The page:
We were talking to the VFX guys and everything to redo the whole thing, to redo the digi double, and everything was gonna be so expensive and take so much time, and we were just at the right at the end of the schedule. So, what we ended up doing was we added a bunch of smoke, that’s why she goes through a smoke cloud. So, as she goes through that smoke, that’s when she goes from digi to real, but it’s nicely integrated. When she goes through the smoke, her body pushes it away and everything, so, I mean, if you don’t know that it’s a band-aid, I think it works, but it’s totally just like, “Let’s cover it up, what’s not working, with adding smoke.

That happens a lot, you know, especially towards the end where it’s like, “Oh, this shot is not getting there, let’s add some lens flares or camera shake, or something just to hide it,” you know? But yeah, that one was one that took forever to do. So yeah, it was a day we were just not getting there, so add smoke, you know?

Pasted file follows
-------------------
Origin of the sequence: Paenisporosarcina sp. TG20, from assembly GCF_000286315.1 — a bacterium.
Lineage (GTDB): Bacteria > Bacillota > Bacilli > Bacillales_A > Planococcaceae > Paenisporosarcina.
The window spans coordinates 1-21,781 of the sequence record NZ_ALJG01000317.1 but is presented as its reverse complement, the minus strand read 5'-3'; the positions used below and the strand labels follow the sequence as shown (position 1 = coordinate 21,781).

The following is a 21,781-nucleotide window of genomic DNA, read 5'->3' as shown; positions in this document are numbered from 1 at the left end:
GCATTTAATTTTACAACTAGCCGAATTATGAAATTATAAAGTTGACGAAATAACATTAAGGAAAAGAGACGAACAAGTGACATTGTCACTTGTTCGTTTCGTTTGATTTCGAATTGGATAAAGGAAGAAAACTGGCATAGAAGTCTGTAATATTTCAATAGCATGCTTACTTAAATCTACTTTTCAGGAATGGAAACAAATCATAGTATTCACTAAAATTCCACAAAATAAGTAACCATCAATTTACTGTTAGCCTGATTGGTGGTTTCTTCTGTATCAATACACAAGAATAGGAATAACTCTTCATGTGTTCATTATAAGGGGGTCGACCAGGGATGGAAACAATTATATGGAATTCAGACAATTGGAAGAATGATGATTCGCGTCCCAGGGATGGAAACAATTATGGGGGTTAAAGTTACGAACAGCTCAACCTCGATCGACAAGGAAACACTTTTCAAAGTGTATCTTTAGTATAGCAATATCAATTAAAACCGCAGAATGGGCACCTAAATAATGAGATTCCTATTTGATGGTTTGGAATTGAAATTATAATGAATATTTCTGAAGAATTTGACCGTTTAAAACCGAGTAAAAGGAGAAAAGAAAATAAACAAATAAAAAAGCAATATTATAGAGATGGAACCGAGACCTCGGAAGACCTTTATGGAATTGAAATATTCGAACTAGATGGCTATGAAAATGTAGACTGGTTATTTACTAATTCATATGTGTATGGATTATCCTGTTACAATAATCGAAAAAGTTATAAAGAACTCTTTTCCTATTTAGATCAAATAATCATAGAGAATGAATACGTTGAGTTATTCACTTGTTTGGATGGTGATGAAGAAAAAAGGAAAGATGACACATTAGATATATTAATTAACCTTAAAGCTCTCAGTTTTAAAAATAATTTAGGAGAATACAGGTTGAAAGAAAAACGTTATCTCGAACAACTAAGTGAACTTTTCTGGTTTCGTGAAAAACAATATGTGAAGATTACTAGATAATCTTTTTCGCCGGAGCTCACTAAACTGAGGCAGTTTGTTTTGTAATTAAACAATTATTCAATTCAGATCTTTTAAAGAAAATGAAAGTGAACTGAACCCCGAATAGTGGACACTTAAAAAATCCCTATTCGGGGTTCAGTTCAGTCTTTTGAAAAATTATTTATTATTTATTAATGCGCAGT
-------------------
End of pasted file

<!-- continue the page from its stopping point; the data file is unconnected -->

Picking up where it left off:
Image via Warner Bros. 

It’s so funny because I know exactly what you’re talking about, and I would have never guessed that was a band-aid.

SANDBERG: Well, mission accomplished then. But, yeah, I mean, it’s a lot of things like that you have to do in a movie, and hopefully, audiences just think it’s all intentional.

Sure, so what you’re trying to say is J.J. [Abrams’] lens flares in his first Star Trek movie was hiding stuff.

SANDBERG: [Laughs] They probably helped him a lot. Yeah, probably helped him a lot.

Shazam! Fury of the Gods is in theaters now. You can watch our interview with Levi below.

Disclaimer: This story is auto-aggregated by a computer program and has not been created or edited by filmibee.